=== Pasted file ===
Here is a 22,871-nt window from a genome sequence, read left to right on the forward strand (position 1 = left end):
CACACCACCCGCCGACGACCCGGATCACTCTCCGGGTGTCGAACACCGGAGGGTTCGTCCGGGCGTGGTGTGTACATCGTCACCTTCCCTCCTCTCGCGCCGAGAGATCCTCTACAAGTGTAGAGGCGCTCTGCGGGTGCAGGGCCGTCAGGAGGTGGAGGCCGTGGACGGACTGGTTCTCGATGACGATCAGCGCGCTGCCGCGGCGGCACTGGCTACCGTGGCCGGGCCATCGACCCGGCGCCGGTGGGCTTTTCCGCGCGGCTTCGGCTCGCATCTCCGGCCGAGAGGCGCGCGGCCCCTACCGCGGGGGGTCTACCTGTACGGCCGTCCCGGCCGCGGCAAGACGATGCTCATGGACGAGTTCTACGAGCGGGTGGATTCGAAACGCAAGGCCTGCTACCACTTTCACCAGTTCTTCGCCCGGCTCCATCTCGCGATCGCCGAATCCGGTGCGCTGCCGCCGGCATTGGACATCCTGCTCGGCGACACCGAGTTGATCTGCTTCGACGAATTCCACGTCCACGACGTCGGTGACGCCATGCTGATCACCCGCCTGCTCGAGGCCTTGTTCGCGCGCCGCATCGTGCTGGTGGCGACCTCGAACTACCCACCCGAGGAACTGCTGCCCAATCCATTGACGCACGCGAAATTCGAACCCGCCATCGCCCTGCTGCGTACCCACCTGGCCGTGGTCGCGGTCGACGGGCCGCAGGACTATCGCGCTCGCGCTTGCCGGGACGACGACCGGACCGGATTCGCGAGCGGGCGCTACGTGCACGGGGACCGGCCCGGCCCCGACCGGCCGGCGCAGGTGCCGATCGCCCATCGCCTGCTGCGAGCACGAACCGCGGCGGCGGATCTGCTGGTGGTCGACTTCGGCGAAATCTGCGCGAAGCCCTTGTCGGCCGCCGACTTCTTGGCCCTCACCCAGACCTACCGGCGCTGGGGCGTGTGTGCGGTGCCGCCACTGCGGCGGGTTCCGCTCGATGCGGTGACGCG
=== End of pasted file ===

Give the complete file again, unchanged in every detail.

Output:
Here is a 22,871-nt window from a genome sequence, read left to right on the forward strand (position 1 = left end):
CACACCACCCGCCGACGACCCGGATCACTCTCCGGGTGTCGAACACCGGAGGGTTCGTCCGGGCGTGGTGTGTACATCGTCACCTTCCCTCCTCTCGCGCCGAGAGATCCTCTACAAGTGTAGAGGCGCTCTGCGGGTGCAGGGCCGTCAGGAGGTGGAGGCCGTGGACGGACTGGTTCTCGATGACGATCAGCGCGCTGCCGCGGCGGCACTGGCTACCGTGGCCGGGCCATCGACCCGGCGCCGGTGGGCTTTTCCGCGCGGCTTCGGCTCGCATCTCCGGCCGAGAGGCGCGCGGCCCCTACCGCGGGGGGTCTACCTGTACGGCCGTCCCGGCCGCGGCAAGACGATGCTCATGGACGAGTTCTACGAGCGGGTGGATTCGAAACGCAAGGCCTGCTACCACTTTCACCAGTTCTTCGCCCGGCTCCATCTCGCGATCGCCGAATCCGGTGCGCTGCCGCCGGCATTGGACATCCTGCTCGGCGACACCGAGTTGATCTGCTTCGACGAATTCCACGTCCACGACGTCGGTGACGCCATGCTGATCACCCGCCTGCTCGAGGCCTTGTTCGCGCGCCGCATCGTGCTGGTGGCGACCTCGAACTACCCACCCGAGGAACTGCTGCCCAATCCATTGACGCACGCGAAATTCGAACCCGCCATCGCCCTGCTGCGTACCCACCTGGCCGTGGTCGCGGTCGACGGGCCGCAGGACTATCGCGCTCGCGCTTGCCGGGACGACGACCGGACCGGATTCGCGAGCGGGCGCTACGTGCACGGGGACCGGCCCGGCCCCGACCGGCCGGCGCAGGTGCCGATCGCCCATCGCCTGCTGCGAGCACGAACCGCGGCGGCGGATCTGCTGGTGGTCGACTTCGGCGAAATCTGCGCGAAGCCCTTGTCGGCCGCCGACTTCTTGGCCCTCACCCAGACCTACCGGCGCTGGGGCGTGTGTGCGGTGCCGCCACTGCGGCGGGTTCCGCTCGATGCGGTGACGCG